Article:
But how does Messenger Rooms compare to Zoom? Read on to find out which makes the most sense for you to use.
With Messenger Rooms, Facebook users can create a video chat room via Facebook or the Messenger app and invite up to 50 people to join a video call -- even if they don't have a Facebook account. It's free, and there's no time limit on calls. You can use the feature from the Messenger app on your phone or desktop, certain browsers (including Google Chrome), the Instagram app or WhatsApp.
Create a room by opening the Messenger app, tapping the People tab at the bottom right of the screen, and tapping Create a room. Then you'll select the people you want to invite to your room.
Whereas Zoom was originally targeted to business customers but picked up by consumers during the pandemic, Messenger Rooms is firmly aimed at consumers and meant for connecting with friends and family. But you can still share a screen or schedule a meeting ahead of time, and see everyone in a grid view. You can also leave a room open to a certain group of people, or your whole friend list, so anyone can drop in at any time.
Though Facebook is no stranger to privacy and security concerns, Messenger Rooms' privacy protections include the ability to control who sees your room, and can lock or unlock it. If it's unlocked, anyone with the link can join and share the room with others. But the room creator has to be present to start the call. They can control who can join, and can remove participants at any time, too. People can report a room for violating Facebook rules -- though those reports will not include any video or audio from the call. Facebook doesn't listen to your calls at all, the company said.
Facebook plans to add ways to create Rooms from the Portal smart display as well. Features include 360-degree backgrounds, AR filters and mood lighting effects.
The Zoom video conference app works for Android, iOS, PC and Mac. It offers a basic free plan that allows you to host a meeting with up to 100 participants, or options for small and medium-size business teams as well as large enterprises, which can host up to 1,000 users on a single call. While it was originally aimed at business users, many consumers began using the platform during the pandemic for keeping in touch with friends and family as well.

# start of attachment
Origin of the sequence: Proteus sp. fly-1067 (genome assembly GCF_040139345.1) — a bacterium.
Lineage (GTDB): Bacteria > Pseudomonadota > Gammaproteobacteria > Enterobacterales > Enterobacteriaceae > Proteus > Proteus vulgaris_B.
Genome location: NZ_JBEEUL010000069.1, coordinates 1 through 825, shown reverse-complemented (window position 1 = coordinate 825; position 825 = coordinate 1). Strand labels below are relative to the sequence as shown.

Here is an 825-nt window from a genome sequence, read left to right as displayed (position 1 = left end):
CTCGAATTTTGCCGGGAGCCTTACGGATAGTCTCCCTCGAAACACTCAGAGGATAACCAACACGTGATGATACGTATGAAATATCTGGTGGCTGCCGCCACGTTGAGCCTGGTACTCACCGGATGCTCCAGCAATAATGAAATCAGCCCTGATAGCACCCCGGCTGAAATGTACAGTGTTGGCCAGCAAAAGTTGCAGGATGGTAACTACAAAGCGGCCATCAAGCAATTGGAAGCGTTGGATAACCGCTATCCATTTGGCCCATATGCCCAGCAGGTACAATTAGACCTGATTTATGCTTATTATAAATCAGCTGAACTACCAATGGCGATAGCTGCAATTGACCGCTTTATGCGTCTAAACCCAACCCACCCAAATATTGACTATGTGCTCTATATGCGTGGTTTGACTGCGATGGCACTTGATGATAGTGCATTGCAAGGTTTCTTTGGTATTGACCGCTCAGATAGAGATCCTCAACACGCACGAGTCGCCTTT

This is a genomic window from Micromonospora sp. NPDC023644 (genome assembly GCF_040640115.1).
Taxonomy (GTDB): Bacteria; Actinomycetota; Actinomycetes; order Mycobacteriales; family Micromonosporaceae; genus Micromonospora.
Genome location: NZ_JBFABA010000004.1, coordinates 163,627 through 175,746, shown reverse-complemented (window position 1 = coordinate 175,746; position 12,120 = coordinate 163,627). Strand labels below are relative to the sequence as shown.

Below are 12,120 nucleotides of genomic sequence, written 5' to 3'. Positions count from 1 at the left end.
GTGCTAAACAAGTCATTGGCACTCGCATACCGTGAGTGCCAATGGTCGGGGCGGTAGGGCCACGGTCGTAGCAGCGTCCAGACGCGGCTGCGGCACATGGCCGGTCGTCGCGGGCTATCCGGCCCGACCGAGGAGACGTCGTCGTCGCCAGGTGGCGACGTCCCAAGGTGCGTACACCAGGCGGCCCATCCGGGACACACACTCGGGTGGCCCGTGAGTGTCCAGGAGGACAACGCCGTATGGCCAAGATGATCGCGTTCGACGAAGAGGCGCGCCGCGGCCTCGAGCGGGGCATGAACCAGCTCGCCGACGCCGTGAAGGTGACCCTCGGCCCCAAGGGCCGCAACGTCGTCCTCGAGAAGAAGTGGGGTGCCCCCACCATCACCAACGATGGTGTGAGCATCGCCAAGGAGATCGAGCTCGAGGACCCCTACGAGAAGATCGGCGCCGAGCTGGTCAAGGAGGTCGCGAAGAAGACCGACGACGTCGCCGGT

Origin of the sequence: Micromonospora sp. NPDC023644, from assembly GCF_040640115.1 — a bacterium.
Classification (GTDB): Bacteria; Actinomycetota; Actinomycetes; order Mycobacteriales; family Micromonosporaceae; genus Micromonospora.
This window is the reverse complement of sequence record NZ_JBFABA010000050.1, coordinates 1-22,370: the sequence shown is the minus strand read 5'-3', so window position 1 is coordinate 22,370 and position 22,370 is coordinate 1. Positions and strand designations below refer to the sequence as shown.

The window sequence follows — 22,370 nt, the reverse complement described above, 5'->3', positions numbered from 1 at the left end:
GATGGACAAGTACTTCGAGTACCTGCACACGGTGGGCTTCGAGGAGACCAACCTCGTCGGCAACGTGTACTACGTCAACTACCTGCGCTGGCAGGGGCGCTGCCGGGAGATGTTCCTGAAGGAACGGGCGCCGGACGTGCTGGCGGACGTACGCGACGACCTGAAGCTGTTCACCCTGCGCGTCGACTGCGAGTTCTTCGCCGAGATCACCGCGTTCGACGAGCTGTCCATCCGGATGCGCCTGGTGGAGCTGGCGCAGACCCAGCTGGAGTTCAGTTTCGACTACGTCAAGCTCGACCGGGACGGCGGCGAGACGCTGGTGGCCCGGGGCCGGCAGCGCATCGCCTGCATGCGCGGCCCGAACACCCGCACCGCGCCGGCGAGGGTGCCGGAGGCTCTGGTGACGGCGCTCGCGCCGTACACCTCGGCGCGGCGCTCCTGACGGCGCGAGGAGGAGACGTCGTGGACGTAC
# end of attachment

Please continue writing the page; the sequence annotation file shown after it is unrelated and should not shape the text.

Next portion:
Zoom offers HD video and audio, collaboration tools like simultaneous screen-sharing and co-annotation, and the ability to record meetings and generate transcripts. Outlook, Gmail and iCal support scheduling and starting meetings in the app.
If your mic and camera are off, Zoom has the option to communicate via chat (the interface looks a bit like Slack). This feature can also be helpful if it's a massive all-hands meeting and the opportunity for questions is available.
It's free to sign up with Zoom -- you can either manually create an account with an email or sign in with Google or Facebook.
Zoom's meteoric rise during the pandemic led to the discovery of a number of privacy and security issues, including Zoombombing (where uninvited attendees break into and disrupt meetings). However, you can take certain steps to protect your meetings, like using a per-meeting ID and enabling the "Waiting Room" feature so you can see who is attempting to join a meeting before allowing access.
Zoom's video-chat service still has millions of daily users and offers a good experience for small and large group chats, thanks in part to the ability to use "gallery view" to see all of the meeting participants at once, which others like Google Hangouts do not. And the ability to change your Zoom background is an added bonus that can spice up any meeting.